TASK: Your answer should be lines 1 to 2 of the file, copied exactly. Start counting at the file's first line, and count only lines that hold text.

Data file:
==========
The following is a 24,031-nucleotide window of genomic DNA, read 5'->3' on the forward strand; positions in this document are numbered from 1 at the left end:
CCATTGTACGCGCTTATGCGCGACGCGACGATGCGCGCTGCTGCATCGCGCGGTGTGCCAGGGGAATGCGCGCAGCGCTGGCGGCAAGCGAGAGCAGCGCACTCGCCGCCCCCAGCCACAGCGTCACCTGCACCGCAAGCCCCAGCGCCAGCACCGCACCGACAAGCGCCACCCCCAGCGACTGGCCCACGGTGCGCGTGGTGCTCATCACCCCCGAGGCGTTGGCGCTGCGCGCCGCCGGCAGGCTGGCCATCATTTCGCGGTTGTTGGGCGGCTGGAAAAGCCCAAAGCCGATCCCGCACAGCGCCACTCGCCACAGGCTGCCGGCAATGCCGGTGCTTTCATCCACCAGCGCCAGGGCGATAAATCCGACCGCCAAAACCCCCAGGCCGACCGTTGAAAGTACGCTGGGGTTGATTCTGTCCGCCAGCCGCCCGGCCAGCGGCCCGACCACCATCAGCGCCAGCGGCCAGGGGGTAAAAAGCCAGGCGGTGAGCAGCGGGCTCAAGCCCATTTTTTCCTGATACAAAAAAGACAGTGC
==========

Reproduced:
The following is a 24,031-nucleotide window of genomic DNA, read 5'->3' on the forward strand; positions in this document are numbered from 1 at the left end:
CCATTGTACGCGCTTATGCGCGACGCGACGATGCGCGCTGCTGCATCGCGCGGTGTGCCAGGGGAATGCGCGCAGCGCTGGCGGCAAGCGAGAGCAGCGCACTCGCCGCCCCCAGCCACAGCGTCACCTGCACCGCAAGCCCCAGCGCCAGCACCGCACCGACAAGCGCCACCCCCAGCGACTGGCCCACGGTGCGCGTGGTGCTCATCACCCCCGAGGCGTTGGCGCTGCGCGCCGCCGGCAGGCTGGCCATCATTTCGCGGTTGTTGGGCGGCTGGAAAAGCCCAAAGCCGATCCCGCACAGCGCCACTCGCCACAGGCTGCCGGCAATGCCGGTGCTTTCATCCACCAGCGCCAGGGCGATAAATCCGACCGCCAAAACCCCCAGGCCGACCGTTGAAAGTACGCTGGGGTTGATTCTGTCCGCCAGCCGCCCGGCCAGCGGCCCGACCACCATCAGCGCCAGCGGCCAGGGGGTAAAAAGCCAGGCGGTGAGCAGCGGGCTCAAGCCCATTTTTTCCTGATACAAAAAAGACAGTGC